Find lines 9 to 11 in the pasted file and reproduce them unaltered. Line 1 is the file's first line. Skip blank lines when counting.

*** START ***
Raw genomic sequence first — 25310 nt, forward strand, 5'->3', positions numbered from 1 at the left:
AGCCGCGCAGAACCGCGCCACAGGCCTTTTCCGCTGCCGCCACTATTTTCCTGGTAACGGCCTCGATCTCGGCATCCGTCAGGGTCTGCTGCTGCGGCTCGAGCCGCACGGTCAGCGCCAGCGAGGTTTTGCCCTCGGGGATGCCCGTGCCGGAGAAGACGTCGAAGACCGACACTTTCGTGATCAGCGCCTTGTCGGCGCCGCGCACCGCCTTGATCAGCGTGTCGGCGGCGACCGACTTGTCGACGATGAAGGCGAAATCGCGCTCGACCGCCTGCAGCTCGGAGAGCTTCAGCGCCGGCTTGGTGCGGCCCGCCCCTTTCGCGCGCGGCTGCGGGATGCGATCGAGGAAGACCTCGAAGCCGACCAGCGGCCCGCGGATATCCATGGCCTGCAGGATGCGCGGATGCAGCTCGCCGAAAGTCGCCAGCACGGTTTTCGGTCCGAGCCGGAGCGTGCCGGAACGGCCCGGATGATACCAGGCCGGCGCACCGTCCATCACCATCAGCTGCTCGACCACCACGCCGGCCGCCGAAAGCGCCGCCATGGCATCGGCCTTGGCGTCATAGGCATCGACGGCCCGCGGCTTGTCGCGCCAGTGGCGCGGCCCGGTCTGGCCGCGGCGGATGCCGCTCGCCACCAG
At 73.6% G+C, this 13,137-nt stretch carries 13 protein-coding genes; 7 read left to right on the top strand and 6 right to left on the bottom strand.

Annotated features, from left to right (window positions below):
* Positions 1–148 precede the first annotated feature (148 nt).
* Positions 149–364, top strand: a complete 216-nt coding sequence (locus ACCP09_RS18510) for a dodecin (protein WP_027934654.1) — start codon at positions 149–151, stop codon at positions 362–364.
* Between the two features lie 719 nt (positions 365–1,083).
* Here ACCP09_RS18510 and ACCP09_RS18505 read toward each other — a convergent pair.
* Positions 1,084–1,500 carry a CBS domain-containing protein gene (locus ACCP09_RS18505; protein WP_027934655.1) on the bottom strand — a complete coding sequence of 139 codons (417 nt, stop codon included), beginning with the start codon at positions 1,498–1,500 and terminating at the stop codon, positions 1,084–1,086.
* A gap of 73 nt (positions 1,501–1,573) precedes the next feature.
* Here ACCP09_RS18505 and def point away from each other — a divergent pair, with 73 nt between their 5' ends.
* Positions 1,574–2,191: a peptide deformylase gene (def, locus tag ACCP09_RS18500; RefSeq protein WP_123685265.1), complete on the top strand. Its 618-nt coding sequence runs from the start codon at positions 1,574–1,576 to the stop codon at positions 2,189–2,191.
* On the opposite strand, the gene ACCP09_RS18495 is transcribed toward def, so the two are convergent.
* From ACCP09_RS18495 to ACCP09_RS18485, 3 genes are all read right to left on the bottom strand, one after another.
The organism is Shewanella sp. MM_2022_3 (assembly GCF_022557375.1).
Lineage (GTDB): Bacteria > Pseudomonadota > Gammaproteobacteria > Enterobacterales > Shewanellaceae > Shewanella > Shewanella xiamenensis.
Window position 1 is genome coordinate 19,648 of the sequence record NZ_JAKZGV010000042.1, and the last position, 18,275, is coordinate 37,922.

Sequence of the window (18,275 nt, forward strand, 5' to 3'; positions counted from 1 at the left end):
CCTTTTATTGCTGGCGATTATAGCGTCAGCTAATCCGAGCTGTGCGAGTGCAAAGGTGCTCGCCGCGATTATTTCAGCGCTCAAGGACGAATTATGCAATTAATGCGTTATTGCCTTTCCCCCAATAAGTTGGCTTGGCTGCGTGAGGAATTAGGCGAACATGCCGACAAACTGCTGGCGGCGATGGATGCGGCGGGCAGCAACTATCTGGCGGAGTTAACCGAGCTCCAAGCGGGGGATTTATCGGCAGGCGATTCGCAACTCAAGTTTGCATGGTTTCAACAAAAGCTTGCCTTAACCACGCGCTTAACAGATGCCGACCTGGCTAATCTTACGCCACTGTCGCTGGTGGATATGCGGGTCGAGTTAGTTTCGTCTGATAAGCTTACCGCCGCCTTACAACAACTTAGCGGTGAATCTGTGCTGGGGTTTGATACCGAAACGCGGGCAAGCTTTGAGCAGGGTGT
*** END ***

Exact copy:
* Positions 1,084–1,500 carry a CBS domain-containing protein gene (locus ACCP09_RS18505; protein WP_027934655.1) on the bottom strand — a complete coding sequence of 139 codons (417 nt, stop codon included), beginning with the start codon at positions 1,498–1,500 and terminating at the stop codon, positions 1,084–1,086.
* A gap of 73 nt (positions 1,501–1,573) precedes the next feature.
* Here ACCP09_RS18505 and def point away from each other — a divergent pair, with 73 nt between their 5' ends.